“Ambitious forest restoration plans and strategies to avoid deforestation exist around the world, yet on-the-ground implementation and financing of these commitments lag well behind,” said Glyn Davies, Executive Director of Global Programmes, WWF-UK. “Trillion Trees will help achieve global forest commitments by bringing together a diverse group of corporate, non-profit, and community stakeholders to deliver targeted conservation projects and unlock private-public funding." 

Approximately half the world’s original six trillion trees have been lost since the beginning of civilisation. Most of the remaining forests have been damaged by industrial-scale human activities, yet still hold more than 45 percent of terrestrial carbon, are home to two-thirds of all land-based plants and animals and support the livelihoods of 1.6 billion people.

Trillion Trees has received generous seed funding from UK-based funders Restore-UK to help conserve the world’s most at-risk trees from further loss and restore critical areas that have already disappeared.

For more information, see www.trilliontrees.org.

 About Trillion Trees

Vision: By mid-century, through concerted collective action by all sectors of society, one trillion trees have been re-grown, saved from loss and are better protected around the world. Deforestation has ended, significant numbers of trees have returned to areas where they were lost and large areas of existing trees are better protected. These trees, in forests, woodlots and farms, bring multiple social, economic and environmental benefits. www.trilliontrees.org/faqs

About WWF

WWF is one of the world's largest and most respected independent conservation organisations, with over five million supporters and a global network active in over 100 countries. WWF's mission is to stop the degradation of Earth's natural environment and to build a future in which humans live in harmony with nature, by conserving the world's biological diversity, ensuring that the use of renewable natural resources is sustainable, and promoting the reduction of pollution and wasteful consumption.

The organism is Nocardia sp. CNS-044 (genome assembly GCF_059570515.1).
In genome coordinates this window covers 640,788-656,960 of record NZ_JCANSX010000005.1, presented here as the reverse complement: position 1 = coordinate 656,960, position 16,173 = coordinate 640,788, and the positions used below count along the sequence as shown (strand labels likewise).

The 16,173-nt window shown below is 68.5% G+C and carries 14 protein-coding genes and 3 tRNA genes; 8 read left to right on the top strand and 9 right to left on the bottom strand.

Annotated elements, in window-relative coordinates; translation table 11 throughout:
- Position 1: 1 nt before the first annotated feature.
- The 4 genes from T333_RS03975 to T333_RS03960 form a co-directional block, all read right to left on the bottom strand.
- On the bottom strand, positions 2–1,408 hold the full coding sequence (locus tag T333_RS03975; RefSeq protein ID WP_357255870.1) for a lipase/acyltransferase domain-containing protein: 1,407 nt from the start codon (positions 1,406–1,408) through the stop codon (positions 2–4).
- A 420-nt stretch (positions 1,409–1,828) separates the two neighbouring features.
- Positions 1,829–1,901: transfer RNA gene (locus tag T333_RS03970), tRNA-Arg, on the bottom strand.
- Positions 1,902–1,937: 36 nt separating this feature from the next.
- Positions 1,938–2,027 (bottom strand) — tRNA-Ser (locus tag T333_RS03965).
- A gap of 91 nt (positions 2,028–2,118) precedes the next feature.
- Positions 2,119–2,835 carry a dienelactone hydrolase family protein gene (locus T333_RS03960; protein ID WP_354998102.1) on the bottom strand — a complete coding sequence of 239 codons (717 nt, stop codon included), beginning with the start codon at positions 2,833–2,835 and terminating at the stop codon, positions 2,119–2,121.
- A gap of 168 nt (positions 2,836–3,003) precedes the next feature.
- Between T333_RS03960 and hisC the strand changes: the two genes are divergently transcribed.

About the Wildlife Conservation Society 

The Wildlife Conservation Society is an international conservation body founded in 1895 in New York, dedicated to saving wildlife and wild places. In its strategic vision to 2020 WCS aims to support the conservation of more than 50% of global biodiversity through work in 16 of the world’s most important terrestrial and marine regions spanning more than 40 countries, and to inspire broader global impacts through, for example, scientific research and public outreach.

About BirdLife International

BirdLife International is the world’s largest civil society nature conservation partnership, with 122 autonomous national organisations as BirdLife Partners in 120 countries worldwide and a total global reach of 10 million members and supporters. BirdLife’s Forests Programme prioritises forests of global biodiversity significance, where Partners employ innovative, locally-designed management, financing and governance systems to conserve biodiversity, generate economic benefits and sustainable development and combat climate change.

About Restore UK

Trillion Trees has been initiated by Restore UK, which was established in 2001 as a grant-making charity to invest in the protection and restoration of Britain’s natural habitat. This vision has since expanded to incorporate environmental and biodiversity issues globally.

Originally posted by WWF at https://www.wwf.org.uk/updates/new-trillion-trees-partnership-calls-global-efforts-protect-and-restore-one-trillion-trees